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As hostilities toward LGBTs soar in Iraq, Democrat congressional delegation remains silent

Two Democrats who preach LGBT rights are tight-lipped during a trip to the Middle East.




Openly gay Democrat Rep. Mark Takano of California // AP Photo// Cliff Owen

Iraqi Prime Minister Mohammed al-Sudani, who is supported by Iraqi parties close to Iran, met in Baghdad with a delegation from the US Congress headed by gay Representative Mark Takano (D-CA). The delegation also included Representative Colin Allred (D-TX). While these two Democratic congressmen have preached support for LGBT rights, there has been no mention or condemnation from the delegation of Iraq’s abysmal track record on human rights. The group of congressmen have since left Baghdad for a tour around other parts of the Middle East, and hostilities toward the LGBT community in Iraq have escalated.

Muqtada al-Sadr, the most powerful Shiite leader in Iraq, sent a message “to the whole world” calling for a petition to combat “homosexuality”. This anti-LGBT campaign looks to collect millions of signatures pledging to re-criminalize homosexuality.

On November 30, Al-Sadr tweeted a candid message saying, “[I believe] men and women must unite all over the world to fight the LGBT community, not with violence, not with murder and threats, but with education and awareness, with logic and moral methods, and such methods.”

The Shiite leader’s office published a copy of the petition that will be distributed on Friday written in both Arabic and English. One copy of the document bears Sadr’s signature.

Of course this is not the first time that this prominent religious figure has declared his anti-LGBT stances. On March 23, Sadr posted a tweet in which he noted that “monkeypox is the result of LGBT behaviors”. He further suggested dedicating one day annually to rally openly against homosexuality. While Al-Sadr is not directly calling for violence, it is no coincidence that violence against Iraqi LGBTs always escalates after every anti-LGBT statement made by the religious leader. As a result, the Iraqi LGBT community is constantly on high alert.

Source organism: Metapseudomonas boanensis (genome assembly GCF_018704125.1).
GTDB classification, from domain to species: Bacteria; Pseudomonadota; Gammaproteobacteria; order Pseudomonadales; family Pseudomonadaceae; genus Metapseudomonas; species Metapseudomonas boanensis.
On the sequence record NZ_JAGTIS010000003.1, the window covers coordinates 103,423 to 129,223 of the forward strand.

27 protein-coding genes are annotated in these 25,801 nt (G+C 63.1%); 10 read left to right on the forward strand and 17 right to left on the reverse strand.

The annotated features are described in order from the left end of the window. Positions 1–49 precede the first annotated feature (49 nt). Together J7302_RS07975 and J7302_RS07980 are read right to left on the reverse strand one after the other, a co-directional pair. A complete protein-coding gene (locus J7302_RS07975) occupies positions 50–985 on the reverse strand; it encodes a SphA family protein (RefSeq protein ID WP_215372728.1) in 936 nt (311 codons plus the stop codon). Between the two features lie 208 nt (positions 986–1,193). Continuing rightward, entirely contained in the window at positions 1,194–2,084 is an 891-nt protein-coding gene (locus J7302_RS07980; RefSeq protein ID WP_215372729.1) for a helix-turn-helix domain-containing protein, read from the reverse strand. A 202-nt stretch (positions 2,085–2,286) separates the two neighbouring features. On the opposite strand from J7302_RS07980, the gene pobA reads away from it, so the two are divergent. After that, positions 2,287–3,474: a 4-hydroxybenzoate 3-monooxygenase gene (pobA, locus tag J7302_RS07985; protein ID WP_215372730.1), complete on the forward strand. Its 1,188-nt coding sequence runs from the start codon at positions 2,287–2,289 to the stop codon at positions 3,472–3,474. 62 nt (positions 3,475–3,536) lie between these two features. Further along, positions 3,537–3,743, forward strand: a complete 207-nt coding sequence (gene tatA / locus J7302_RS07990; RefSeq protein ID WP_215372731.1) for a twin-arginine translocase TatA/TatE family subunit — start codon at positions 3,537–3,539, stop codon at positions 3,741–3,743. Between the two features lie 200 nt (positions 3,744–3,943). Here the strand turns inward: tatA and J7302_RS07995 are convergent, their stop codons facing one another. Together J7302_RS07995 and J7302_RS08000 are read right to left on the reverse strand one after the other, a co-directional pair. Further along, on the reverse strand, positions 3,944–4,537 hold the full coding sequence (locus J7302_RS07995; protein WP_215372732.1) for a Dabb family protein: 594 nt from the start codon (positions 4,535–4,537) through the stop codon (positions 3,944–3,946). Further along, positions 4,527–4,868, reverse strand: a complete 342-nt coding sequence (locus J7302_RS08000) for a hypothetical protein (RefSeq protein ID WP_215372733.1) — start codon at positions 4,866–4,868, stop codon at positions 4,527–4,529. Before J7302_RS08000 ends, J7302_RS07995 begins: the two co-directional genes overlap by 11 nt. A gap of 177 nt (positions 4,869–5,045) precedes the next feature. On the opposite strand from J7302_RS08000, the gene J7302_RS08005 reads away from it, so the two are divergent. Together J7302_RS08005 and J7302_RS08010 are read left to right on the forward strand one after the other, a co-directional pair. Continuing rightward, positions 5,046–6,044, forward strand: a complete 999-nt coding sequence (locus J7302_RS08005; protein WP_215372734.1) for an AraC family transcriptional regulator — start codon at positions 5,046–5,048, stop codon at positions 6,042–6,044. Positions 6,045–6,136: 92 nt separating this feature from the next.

After Al-Sadr’s most recent tweet, members of the Iraqi parliament signed a draft proposal for the “promoting and dissemination of Homosexuality Law”. Article 1 of the proposed law states, “Any person who promotes homosexuality for any reason, whether in government and media institutions, schools, institutes, universities, social networks, books, publications, theaters, cinema, and in public places, is considered a perpetrator and shall be punished.”

According to the law, the base penalty for violations is a fine of $685. That fine rises significantly if the perpetrator is an employee of a government institution, a government official, or a member of a civil society organization— not less than $5,481 and not more than $6,443. Furthermore, according to Article 1 of the law, if a non-Iraqi citizen or an employee of an international company violates the law, after they are fined, their work in Iraq is permanently suspended.

Several Iraqi gay rights groups have expressed their fear on social media that such a law would expose them to the risk of prosecution by the cybercrime police, especially in light of the dangerous security conditions in which these groups work.

Last month, the Iraqi Supreme Judicial Council issued a 15-year prison sentence for controversial transgender “Jojo”. She was lured from America to Baghdad and was charged with various counts of prostitution and extortion. Media sources have reported that Jojo was imprisoned in men’s prison in Baghdad. While homosexuality has not been criminalized in Iraq since 2003, members of the LGBT community in Iraq, like Jojo, are often charged and punished for violations of other laws related to “morality”.